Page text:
The company has confirmed that its OS X and iOS devices as well as “key web services” are not affected by the gaping security flaw.

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Apple users can breathe a sigh of relief: they won’t be affected by the Heartbleed bug.

OpenSSL, the encryption protocol that the flaw impacts, is a set of encryption software used to protect user information, its widely used, which is why the flaw puts two-thirds of the internet at risk. Websites that use SSL display a lock icon in the browser’s address bar so users can expect data security.

Since word about the flaw broke, it has ruffled quite a few feathers in the ranks of web security companies. Bruce Schneier, a security expert, called Heartbleed “catastrophic” in a blog post, he wrote that “On the scale of 1 to 10, this is an 11.” Since then most major web companies have worked hard to patch the flaw, though some of them admitted that there was a window in which their services were open to Heartbleed. Facebook, Google and Yahoo have all made this admission.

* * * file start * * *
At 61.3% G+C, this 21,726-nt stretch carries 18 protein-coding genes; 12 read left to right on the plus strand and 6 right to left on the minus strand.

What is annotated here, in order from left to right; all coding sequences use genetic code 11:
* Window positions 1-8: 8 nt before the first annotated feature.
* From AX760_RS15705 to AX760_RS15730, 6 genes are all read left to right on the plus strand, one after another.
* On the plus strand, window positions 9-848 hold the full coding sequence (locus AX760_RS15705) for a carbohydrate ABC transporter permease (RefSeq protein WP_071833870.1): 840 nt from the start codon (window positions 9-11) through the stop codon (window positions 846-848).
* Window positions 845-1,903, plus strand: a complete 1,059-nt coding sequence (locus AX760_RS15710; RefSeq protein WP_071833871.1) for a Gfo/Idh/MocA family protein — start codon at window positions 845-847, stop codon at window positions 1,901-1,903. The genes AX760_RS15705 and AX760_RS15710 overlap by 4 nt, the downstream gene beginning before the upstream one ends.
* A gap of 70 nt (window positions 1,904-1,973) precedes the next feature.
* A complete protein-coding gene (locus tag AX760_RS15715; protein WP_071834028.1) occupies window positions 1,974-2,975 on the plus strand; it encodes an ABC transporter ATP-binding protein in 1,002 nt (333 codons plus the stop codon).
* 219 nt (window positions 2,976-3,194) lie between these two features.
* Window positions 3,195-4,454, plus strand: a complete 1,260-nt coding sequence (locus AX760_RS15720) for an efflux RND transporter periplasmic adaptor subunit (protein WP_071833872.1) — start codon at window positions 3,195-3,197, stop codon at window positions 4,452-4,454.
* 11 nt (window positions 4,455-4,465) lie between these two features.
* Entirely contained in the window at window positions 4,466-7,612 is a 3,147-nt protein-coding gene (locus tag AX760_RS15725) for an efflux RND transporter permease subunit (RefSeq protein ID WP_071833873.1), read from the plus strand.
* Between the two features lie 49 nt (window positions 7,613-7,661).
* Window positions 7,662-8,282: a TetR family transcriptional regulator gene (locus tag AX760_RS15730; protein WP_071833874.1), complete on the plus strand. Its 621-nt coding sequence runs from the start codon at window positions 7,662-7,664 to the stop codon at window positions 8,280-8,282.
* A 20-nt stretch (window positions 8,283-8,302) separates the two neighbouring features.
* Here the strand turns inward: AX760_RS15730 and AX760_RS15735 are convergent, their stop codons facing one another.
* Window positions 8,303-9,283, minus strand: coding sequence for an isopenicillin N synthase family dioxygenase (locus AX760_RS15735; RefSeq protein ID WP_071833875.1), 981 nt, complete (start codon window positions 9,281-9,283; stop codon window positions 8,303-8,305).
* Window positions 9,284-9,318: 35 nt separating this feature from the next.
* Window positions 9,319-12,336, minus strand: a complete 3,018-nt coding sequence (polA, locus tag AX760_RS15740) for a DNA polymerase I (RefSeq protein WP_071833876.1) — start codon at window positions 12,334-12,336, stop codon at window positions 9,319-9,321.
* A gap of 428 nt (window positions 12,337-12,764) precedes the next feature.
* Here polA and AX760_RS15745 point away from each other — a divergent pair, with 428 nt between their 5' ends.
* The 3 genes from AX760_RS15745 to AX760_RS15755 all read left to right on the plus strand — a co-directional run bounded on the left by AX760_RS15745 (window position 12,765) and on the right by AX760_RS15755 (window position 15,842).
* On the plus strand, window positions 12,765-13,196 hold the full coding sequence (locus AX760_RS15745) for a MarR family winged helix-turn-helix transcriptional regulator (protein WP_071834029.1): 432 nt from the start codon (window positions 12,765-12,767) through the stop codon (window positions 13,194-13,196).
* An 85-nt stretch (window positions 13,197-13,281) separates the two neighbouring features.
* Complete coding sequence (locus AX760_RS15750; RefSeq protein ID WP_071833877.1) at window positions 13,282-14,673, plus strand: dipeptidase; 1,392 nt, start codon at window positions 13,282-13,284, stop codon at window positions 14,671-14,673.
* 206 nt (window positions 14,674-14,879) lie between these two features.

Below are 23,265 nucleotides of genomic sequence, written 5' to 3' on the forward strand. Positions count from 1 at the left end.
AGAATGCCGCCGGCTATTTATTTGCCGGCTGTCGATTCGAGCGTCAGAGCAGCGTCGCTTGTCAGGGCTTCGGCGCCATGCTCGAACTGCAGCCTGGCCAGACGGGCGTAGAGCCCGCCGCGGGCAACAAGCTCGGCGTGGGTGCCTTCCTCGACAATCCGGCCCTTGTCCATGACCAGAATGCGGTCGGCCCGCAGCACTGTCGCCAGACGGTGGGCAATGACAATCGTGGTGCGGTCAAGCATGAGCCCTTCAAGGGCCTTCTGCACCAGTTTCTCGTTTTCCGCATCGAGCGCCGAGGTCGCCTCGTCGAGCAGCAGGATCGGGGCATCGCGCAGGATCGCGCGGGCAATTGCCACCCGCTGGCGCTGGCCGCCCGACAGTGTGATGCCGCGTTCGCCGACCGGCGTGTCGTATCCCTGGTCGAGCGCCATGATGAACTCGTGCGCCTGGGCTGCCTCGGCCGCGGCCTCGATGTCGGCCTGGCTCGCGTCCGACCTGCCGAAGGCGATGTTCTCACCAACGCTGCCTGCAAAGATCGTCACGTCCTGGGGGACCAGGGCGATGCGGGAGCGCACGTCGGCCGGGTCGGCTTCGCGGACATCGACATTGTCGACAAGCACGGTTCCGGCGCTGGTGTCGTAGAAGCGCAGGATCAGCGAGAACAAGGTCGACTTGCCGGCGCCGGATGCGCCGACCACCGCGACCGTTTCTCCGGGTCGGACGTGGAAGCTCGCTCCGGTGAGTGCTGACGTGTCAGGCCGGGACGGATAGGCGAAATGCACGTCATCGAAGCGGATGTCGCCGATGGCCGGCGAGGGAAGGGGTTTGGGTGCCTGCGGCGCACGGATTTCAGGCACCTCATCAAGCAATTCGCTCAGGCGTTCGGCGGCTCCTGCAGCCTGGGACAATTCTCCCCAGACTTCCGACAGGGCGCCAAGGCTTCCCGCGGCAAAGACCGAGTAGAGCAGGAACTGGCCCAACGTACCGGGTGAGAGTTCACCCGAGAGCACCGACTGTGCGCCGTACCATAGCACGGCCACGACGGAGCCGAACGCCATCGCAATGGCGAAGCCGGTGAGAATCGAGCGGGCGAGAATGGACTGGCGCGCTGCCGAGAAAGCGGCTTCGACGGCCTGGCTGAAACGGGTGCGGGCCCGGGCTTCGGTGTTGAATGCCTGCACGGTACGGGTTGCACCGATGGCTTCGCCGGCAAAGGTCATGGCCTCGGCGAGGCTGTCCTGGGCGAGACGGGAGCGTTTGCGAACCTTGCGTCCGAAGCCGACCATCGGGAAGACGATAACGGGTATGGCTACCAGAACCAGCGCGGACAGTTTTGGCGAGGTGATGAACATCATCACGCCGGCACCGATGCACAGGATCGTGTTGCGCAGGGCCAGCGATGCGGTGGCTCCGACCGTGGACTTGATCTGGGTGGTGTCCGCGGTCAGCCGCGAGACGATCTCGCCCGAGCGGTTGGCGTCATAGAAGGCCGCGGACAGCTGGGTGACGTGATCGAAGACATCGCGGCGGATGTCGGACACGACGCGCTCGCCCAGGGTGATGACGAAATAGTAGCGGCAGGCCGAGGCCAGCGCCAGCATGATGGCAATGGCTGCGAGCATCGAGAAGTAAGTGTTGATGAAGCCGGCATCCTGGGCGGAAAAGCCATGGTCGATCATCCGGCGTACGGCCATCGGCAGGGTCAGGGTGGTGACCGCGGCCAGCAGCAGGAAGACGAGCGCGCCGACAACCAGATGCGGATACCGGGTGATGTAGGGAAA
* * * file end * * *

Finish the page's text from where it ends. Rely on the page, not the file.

In a statement provided to Re/code, an Apple spokesperson confirmed that iOS and OS X “never incorporated the vulnerable software” and that important web based services were also not affected. This should put users at ease, though some might want to take preemptive measures any way because even if they weren’t open to it on Apple’s devices, it likely that their data might have been susceptible on any other service like Facebook or Google.

The best thing to do now that the dust around Heartbleed has settled is to change passwords. It might be a chore given the vast variety of online services being used today, but its important nonetheless, particularly if you use a single password for multiple online services.